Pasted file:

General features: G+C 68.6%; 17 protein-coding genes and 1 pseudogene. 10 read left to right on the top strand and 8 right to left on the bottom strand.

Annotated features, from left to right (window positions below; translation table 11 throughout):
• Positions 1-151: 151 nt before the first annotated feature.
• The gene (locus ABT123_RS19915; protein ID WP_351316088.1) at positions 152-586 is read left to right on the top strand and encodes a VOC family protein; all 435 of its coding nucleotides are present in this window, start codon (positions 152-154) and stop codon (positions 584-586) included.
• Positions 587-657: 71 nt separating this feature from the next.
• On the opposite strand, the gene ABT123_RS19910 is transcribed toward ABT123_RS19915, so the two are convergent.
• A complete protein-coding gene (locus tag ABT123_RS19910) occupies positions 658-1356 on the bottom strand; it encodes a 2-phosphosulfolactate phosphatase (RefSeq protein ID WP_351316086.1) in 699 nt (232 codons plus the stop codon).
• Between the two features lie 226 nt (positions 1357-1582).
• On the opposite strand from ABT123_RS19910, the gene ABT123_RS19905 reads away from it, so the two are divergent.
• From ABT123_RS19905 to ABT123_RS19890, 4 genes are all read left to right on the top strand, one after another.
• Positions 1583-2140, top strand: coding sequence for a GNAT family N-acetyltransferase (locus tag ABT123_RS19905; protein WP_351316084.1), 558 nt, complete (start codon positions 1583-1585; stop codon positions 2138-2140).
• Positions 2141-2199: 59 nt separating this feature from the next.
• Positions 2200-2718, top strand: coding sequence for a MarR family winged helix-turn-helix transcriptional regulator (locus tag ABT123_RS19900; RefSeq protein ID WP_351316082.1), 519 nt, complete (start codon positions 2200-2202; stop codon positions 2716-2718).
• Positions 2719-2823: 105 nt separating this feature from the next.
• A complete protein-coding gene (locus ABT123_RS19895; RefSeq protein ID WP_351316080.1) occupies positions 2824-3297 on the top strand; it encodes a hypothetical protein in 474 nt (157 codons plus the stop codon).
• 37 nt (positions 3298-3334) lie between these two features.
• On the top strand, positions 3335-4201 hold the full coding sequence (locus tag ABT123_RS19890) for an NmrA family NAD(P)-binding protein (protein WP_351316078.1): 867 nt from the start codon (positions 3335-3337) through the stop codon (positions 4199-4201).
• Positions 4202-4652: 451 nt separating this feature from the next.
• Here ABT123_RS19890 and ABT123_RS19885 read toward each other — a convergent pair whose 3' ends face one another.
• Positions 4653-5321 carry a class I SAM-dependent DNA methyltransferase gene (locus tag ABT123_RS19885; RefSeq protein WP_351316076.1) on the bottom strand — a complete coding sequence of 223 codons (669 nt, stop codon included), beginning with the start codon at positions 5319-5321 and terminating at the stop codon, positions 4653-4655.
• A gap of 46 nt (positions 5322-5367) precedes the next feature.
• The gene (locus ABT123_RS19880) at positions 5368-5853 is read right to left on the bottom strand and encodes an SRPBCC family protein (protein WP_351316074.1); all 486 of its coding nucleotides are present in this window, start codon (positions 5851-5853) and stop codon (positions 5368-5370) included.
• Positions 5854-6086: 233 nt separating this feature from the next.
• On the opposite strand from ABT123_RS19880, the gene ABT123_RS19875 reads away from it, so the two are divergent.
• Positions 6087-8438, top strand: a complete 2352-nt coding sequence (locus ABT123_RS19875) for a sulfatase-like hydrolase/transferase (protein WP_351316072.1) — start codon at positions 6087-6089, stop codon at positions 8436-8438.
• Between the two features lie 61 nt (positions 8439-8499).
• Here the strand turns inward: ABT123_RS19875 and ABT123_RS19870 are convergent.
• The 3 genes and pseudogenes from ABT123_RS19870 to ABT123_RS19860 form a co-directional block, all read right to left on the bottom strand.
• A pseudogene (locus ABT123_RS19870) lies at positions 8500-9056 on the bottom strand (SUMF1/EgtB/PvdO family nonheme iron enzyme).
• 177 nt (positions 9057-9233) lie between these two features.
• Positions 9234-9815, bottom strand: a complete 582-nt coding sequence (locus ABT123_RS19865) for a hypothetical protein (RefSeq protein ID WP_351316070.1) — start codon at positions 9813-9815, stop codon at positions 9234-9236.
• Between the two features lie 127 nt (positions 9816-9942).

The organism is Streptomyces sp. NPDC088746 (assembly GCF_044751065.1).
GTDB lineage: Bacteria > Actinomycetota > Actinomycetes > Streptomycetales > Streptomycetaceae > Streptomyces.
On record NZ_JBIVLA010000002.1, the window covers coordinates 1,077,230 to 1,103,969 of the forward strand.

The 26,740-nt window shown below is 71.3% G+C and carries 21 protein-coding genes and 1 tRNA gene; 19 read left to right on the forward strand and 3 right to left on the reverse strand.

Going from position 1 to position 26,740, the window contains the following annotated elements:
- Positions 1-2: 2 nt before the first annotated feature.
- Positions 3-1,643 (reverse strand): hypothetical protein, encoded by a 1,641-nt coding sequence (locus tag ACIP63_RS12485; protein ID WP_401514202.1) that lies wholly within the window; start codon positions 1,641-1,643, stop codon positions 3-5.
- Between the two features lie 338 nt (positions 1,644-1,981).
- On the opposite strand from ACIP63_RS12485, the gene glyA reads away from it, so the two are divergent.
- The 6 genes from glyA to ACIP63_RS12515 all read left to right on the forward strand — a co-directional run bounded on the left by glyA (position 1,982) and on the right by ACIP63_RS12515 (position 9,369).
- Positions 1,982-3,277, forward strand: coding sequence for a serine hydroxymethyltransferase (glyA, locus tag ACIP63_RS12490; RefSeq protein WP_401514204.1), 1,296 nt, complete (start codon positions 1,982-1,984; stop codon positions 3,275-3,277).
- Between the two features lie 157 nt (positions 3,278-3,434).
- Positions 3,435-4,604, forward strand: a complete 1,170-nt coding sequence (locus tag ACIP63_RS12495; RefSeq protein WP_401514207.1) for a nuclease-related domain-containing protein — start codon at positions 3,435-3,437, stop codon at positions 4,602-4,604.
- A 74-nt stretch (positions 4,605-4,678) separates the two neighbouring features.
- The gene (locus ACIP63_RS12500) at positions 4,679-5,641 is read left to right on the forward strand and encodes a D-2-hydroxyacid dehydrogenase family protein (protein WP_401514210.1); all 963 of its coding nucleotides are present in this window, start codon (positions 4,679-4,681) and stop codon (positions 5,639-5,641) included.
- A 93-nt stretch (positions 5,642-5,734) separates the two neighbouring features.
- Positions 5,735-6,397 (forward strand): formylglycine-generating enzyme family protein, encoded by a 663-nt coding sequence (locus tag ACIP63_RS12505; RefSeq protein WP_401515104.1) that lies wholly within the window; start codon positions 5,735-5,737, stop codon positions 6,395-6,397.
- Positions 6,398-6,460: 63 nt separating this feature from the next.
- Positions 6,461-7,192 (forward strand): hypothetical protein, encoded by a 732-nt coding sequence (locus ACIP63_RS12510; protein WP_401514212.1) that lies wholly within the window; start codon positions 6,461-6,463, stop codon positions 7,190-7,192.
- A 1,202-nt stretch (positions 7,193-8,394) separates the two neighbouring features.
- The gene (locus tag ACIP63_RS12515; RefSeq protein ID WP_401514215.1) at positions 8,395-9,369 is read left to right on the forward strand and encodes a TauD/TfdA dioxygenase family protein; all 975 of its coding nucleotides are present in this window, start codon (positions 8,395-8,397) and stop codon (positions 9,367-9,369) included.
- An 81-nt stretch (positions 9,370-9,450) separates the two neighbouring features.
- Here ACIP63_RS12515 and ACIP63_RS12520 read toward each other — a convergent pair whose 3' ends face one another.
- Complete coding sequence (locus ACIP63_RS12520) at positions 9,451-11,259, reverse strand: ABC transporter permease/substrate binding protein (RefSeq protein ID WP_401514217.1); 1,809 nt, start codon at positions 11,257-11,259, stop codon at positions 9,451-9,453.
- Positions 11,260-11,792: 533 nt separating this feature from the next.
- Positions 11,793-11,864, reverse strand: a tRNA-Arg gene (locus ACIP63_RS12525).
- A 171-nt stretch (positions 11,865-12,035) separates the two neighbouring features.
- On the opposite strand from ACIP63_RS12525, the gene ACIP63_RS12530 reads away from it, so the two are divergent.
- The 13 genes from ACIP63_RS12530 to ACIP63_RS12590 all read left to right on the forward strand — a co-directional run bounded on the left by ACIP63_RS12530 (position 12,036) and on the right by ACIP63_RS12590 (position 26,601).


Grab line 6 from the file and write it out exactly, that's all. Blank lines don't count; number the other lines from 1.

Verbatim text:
• On the opposite strand, the gene ABT123_RS19910 is transcribed toward ABT123_RS19915, so the two are convergent.